On a far more positive note I would like to thank the lovely people who have nominated my blog and Facebook page for a WEGO health activist award. It is extremely touching and uplifting! I have had a number of people ask me how to go about nominating me, I put it on my twitter and Facebook page, but for those who have not seen it, here is the link http://awards.wegohealth.com/ .

Blog Birthday!

I have been blogging for a year today! I started my blog to help raise awareness of Dystonia and what it is like to live with it. I was inspired to do this as when I first became ill and got the diagnosis I realised just how unknown this condition is among both the public and the medical society. I decided I wanted to educate as many people as possible about Dystonia, and blogging seemed like the best starting point as society use the internet and social media so much.

Since I started this blog I have had many highs and lows, I have fought to get help, I have had many ambulance trips, and experienced so much more. If you told me a year ago how completely different my life would be as to when I started this blog I would have been adamant about my inability to cope with being in a wheelchair and would have been terrified. Now I admit I have been terrified on many occasions especially when the Dystonia spread through my body, and I don’t like being in a wheelchair, however Dystonia has made me a much stronger person and has inspired me to do my utmost to spread awareness .

I knew when I started this blog that I would have to be extremely honest in everything I wrote and not sugar coat any negative experiences as that would be counterproductive. I have tried my best to write an equal amount of positive and negative posts, however Dystonia is an unpredictable thing and it does not care whether it bring tears to my eyes with laughter or with pain. Many blog posts have been hard to write, such as when writing about my legs being affected by Dystonia I found myself in tears.

Blogging to raise awareness is just the beginning. It has been a flicker of light in the bleak unknown that surrounds the condition but if all of you who read my blog, go on to share it on your Facebook or Twitter etc then that glimpse of light shall slowly become a burning torch, which will enable change to start taking place. Change needs to happen so that Dystonia is no longer a condition hiding in the shadows of its neurological brothers. The more awareness there is, the more help sufferers shall get and the more likely it is that a cure shall be found.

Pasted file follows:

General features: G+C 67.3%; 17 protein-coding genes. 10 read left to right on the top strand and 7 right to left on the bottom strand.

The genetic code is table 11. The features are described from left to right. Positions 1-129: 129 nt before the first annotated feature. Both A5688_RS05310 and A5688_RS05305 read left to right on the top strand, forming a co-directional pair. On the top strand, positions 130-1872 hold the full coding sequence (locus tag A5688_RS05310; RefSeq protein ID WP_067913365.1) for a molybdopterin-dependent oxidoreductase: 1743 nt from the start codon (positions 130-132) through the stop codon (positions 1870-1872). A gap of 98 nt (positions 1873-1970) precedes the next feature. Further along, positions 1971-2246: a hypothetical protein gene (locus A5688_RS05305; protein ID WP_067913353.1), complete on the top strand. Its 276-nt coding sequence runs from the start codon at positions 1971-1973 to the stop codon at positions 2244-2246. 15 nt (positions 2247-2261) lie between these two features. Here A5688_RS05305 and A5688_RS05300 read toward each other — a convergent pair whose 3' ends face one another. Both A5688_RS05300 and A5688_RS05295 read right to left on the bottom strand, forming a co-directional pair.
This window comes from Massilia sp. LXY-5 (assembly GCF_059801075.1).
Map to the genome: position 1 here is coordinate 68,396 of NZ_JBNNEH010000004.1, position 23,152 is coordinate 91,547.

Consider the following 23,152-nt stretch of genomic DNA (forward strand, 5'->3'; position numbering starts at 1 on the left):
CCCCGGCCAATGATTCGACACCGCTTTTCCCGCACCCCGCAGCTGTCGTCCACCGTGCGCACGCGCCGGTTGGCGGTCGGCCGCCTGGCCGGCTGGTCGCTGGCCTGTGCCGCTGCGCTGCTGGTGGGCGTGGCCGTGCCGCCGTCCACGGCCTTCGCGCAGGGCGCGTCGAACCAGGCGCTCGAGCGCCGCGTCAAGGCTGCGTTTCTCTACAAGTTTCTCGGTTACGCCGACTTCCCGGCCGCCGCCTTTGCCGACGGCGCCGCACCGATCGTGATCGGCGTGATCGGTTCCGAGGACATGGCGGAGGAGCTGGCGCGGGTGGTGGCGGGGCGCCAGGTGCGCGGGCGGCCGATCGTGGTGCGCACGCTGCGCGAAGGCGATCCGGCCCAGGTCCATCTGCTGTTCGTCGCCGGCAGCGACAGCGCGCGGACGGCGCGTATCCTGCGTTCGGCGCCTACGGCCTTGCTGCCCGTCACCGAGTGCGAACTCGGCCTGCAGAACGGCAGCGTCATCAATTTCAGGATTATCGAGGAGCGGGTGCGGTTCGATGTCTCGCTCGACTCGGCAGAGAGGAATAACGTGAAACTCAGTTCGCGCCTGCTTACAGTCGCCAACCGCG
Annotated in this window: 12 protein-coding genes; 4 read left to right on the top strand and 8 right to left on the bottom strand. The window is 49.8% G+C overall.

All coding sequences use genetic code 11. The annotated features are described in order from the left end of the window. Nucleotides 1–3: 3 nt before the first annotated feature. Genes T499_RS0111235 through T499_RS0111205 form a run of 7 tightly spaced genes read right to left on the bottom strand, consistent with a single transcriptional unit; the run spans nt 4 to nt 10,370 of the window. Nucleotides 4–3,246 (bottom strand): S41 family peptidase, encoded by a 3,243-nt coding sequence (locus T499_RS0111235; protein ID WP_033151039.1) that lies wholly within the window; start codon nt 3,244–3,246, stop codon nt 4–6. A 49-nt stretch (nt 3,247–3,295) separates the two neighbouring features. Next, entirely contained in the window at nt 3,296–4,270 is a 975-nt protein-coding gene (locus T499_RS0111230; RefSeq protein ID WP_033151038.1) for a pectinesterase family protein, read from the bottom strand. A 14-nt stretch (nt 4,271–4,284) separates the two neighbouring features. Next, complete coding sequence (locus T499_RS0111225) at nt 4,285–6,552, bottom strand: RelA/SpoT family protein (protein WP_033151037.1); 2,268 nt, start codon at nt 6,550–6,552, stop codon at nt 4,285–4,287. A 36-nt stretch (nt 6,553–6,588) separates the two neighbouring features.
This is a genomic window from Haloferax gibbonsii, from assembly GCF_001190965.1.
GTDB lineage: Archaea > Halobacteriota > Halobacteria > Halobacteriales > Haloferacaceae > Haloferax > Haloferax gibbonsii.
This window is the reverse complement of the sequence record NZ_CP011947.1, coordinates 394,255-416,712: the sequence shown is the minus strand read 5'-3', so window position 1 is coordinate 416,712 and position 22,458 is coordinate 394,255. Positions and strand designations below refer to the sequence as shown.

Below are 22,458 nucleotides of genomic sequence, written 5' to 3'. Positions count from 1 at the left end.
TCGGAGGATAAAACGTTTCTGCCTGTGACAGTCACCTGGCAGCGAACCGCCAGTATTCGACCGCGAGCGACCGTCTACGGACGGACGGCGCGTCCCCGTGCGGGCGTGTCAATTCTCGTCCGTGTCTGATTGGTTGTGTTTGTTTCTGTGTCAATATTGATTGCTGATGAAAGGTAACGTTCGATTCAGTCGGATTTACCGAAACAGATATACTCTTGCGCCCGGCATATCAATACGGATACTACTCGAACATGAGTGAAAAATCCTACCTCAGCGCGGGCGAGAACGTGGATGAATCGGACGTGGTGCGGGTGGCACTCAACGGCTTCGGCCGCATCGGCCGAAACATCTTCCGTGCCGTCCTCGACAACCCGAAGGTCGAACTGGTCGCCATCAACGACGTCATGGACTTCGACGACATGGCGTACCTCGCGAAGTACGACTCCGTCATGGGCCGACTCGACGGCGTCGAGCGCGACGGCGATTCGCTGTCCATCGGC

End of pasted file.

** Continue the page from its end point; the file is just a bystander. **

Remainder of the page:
I would like to say big thank-you to my family who have put up with disruptions at all times of the day and night, care for me, support me, and keep me strong. I don’t know how I would cope without you all. An especially big thank-you to my mum, who has been my rock and has put up with my tears and frustration, I love you so much!

I want to also say thank-you to all the sufferers who have supported, given me coping tips and kept me sane! Especially Karen, Shannan, Andrea and Pamela – you guys are amazing!

 

Summer, Spasms, Stories -I need your help!

In the winter I quickly discovered that cold weather and Dystonia do not mix, my body spasmed constantly and I had to leave the house with several layers on and a hot water bottle or two! I never worried about how the heat may affect my Dystonia, and if our weather had stayed typically British then I am sure my spasms would have stayed to their ‘normal’ rate.

Now don’t get me wrong I love the fact we have had a lovely stretch of untypical heat, which in turn has led to BBQ’s, evenings in the garden etc, however I don’t love that it is sending my feet and legs barmy. I get through the day but by the evening I want to beg my feet to uncurl. In desperation I bought a desktop fan for my room to help me at night, which is so far working a treat. It has been a delight though to see the blue skies and watch birds on the bushes outside my bedroom window. Summer always brings a little uplift in mood for me which is fantastic.